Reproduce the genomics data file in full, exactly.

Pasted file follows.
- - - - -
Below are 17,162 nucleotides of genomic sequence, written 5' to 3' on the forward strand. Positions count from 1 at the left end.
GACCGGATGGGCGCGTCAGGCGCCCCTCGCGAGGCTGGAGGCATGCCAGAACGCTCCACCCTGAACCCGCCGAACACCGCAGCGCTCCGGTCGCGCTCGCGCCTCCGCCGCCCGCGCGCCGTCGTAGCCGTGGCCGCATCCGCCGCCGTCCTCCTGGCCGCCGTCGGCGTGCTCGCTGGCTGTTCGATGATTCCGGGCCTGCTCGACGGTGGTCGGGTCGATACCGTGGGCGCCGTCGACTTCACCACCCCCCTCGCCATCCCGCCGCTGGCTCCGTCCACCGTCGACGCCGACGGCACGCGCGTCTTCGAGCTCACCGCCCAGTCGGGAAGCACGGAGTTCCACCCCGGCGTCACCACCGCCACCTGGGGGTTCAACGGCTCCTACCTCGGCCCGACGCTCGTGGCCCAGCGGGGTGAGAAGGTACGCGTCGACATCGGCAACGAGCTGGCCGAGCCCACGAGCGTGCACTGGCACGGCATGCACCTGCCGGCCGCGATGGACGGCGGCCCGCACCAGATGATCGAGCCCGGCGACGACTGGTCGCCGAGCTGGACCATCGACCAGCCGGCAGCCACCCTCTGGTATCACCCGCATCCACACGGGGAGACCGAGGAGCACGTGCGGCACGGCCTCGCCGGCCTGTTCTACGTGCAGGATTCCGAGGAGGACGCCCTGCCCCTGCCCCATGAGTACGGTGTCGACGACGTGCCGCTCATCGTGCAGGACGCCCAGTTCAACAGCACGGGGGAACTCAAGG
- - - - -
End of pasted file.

Below are 17,162 nucleotides of genomic sequence, written 5' to 3' on the forward strand. Positions count from 1 at the left end.
GACCGGATGGGCGCGTCAGGCGCCCCTCGCGAGGCTGGAGGCATGCCAGAACGCTCCACCCTGAACCCGCCGAACACCGCAGCGCTCCGGTCGCGCTCGCGCCTCCGCCGCCCGCGCGCCGTCGTAGCCGTGGCCGCATCCGCCGCCGTCCTCCTGGCCGCCGTCGGCGTGCTCGCTGGCTGTTCGATGATTCCGGGCCTGCTCGACGGTGGTCGGGTCGATACCGTGGGCGCCGTCGACTTCACCACCCCCCTCGCCATCCCGCCGCTGGCTCCGTCCACCGTCGACGCCGACGGCACGCGCGTCTTCGAGCTCACCGCCCAGTCGGGAAGCACGGAGTTCCACCCCGGCGTCACCACCGCCACCTGGGGGTTCAACGGCTCCTACCTCGGCCCGACGCTCGTGGCCCAGCGGGGTGAGAAGGTACGCGTCGACATCGGCAACGAGCTGGCCGAGCCCACGAGCGTGCACTGGCACGGCATGCACCTGCCGGCCGCGATGGACGGCGGCCCGCACCAGATGATCGAGCCCGGCGACGACTGGTCGCCGAGCTGGACCATCGACCAGCCGGCAGCCACCCTCTGGTATCACCCGCATCCACACGGGGAGACCGAGGAGCACGTGCGGCACGGCCTCGCCGGCCTGTTCTACGTGCAGGATTCCGAGGAGGACGCCCTGCCCCTGCCCCATGAGTACGGTGTCGACGACGTGCCGCTCATCGTGCAGGACGCCCAGTTCAACAGCACGGGGGAACTCAAGG